The Cleveland Public Library was established in 1869 and is situated in Cleveland, Ohio. Cleveland Public Library operates a mobile library, the Main Library on Superior Avenue in the central business district of Cleveland (downtown Cleveland), 28 branches throughout the city, a library for the blind and physically handicapped and a Public Administration Library in the City Hall. On February 22, 1898, library's first stand-alone children's room was opened by the librarian William Howard Brett and appointed Effie Loise Power as first children's librarian of Cleveland. The Cleveland architects firm of Walker and Weeks founded by Frank Ray Walker and Harry F. Weeks won a competition for designing a new library building in 1915. The construction of the library's Renaissance design was delayed due to the World War I. Eastman was the first woman who headed a major U.S. city library system. She replaced the New York Public Library system in which a librarian has to fetch the books by opening bookshelves for the customers.
Cleveland Public library consists of two buildings. The construction of the older wing was completed on May 6, 1925 and was renovated between 1997 to 1999 and has five stories each as high as two stories of most buildings. The second building dedicated in 1997 was named after Louis Stokes who was a former U.S. Congressman. An underground corridor was constructed below the Eastman Reading Garden to connect both the buildings.
The library use declined and the revenues were not sufficient to support the network of neighbourhood branches which resulted in the deterioration of the branch buildings and the collections by the late 1970s. Ervin J. Gaines was appointed as the eleventh director of the library who began to reorganize and revitalize the Library system. A successful city tax levy helped in securing additional funding in 1975. This additional funding supported a building program worth $20 million to upgrade the branches. The library opened eighteen new facilities with a collection of attractive new books.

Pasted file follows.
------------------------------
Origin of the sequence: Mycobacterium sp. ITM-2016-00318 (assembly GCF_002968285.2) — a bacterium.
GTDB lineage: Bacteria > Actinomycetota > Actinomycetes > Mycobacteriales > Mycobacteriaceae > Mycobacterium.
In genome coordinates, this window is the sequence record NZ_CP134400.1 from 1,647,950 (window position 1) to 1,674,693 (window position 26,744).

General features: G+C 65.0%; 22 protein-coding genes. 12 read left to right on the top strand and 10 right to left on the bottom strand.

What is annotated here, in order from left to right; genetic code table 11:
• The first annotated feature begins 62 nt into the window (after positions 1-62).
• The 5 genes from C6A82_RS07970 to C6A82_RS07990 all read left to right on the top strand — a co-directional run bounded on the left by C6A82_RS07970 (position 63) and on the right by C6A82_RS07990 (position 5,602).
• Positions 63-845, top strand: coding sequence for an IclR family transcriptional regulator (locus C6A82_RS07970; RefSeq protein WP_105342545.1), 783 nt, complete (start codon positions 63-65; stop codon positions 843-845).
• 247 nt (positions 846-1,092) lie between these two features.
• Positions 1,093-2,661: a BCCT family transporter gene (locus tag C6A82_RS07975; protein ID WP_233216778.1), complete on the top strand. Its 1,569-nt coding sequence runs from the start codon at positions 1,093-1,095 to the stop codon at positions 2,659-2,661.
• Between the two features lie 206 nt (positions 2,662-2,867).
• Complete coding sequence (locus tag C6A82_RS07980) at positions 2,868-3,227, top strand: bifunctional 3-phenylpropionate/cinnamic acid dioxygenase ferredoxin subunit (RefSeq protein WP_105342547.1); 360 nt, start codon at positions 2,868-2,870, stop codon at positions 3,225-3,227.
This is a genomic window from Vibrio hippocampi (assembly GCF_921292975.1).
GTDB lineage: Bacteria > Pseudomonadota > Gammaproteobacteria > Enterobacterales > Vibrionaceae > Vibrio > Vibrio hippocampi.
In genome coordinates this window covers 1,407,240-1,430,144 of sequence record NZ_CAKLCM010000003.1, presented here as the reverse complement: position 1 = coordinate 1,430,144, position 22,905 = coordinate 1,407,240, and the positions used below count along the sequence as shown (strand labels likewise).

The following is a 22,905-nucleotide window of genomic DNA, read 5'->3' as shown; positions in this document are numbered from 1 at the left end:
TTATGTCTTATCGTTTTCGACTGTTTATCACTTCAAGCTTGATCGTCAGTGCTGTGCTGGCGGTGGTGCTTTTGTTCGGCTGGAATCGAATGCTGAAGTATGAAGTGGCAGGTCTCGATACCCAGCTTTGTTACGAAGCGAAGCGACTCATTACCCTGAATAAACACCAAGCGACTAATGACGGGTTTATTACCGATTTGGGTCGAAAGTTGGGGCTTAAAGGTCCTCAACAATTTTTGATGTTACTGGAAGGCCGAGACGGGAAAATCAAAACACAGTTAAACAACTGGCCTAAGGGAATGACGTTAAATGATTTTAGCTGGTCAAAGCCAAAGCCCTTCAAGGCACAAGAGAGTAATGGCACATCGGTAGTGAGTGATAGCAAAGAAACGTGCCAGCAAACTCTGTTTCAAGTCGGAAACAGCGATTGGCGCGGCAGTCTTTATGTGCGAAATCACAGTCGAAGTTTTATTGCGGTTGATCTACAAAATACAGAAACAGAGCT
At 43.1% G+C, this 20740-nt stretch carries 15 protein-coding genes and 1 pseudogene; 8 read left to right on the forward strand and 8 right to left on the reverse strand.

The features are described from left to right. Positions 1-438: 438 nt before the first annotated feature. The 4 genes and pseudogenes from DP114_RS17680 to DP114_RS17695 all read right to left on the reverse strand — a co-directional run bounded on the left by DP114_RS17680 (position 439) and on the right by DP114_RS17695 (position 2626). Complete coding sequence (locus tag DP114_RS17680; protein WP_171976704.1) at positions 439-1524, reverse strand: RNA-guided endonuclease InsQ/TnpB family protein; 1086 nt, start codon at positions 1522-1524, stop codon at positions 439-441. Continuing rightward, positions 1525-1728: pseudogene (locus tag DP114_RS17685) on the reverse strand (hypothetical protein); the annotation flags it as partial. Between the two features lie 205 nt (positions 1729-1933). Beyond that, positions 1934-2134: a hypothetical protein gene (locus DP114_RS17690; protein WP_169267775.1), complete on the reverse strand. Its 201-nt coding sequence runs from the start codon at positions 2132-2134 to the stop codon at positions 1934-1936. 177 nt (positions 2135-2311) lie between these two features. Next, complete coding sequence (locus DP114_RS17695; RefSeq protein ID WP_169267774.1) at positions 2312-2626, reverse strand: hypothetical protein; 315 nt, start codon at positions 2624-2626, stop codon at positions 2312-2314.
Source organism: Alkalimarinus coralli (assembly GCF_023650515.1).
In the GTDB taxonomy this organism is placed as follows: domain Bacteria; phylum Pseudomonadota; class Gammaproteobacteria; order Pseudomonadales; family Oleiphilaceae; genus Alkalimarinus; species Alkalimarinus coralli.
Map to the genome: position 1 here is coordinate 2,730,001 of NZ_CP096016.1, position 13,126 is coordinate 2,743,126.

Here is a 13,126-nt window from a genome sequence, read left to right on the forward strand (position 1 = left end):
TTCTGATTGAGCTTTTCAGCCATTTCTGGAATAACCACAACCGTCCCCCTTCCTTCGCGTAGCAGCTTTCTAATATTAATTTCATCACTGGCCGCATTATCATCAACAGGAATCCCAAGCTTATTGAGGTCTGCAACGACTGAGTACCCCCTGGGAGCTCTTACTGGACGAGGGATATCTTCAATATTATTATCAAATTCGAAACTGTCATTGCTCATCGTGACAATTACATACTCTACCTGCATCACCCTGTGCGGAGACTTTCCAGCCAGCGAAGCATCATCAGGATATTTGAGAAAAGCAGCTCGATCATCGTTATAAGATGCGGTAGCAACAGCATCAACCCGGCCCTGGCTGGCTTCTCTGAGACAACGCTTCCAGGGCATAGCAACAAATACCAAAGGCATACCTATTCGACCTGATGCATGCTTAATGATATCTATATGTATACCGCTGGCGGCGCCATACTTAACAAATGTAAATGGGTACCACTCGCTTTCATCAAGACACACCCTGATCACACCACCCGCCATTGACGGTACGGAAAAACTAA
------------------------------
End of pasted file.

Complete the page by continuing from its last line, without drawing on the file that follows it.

To replace the card catalogue, Gaines oversaw the installation of a computerized on-line bibliographic database in 1981. Internal procedures and systems were modernized and an automated circulation system was introduced. The technology was provided to other local libraries. The first to join the CLEVNET system was Cleveland Heights-University Heights. More than 31 libraries from nine Ohio countries and 28 Cuyahoga County Public Libraries became the members of this network by 2004.
Director Mason introduced the remote access to the library's catalogue from personal computers in offices and homes through the Cleveland Public Electronic Library in 1998 and accelerated the library's technological innovations. Mason left her post after 12 years in 1999. Andrew A. Venable, Jr., beacme director in June in 1999 who had served as a deputy director for three years under Mason. Venable made the Cleveland Library a national leader in web-based services. In addition to provide the online resources such as Seniors Connect and KnowItNow24X7, it was the first public library in the U.S. to offer eBooks which are downloadable on laptops or PDA.
The library re-launched mobile services in 2001 after a 15-year hiatus with a high-tech mobile library unit which is easily accessible by handicapped which served 43 different locations by 2004.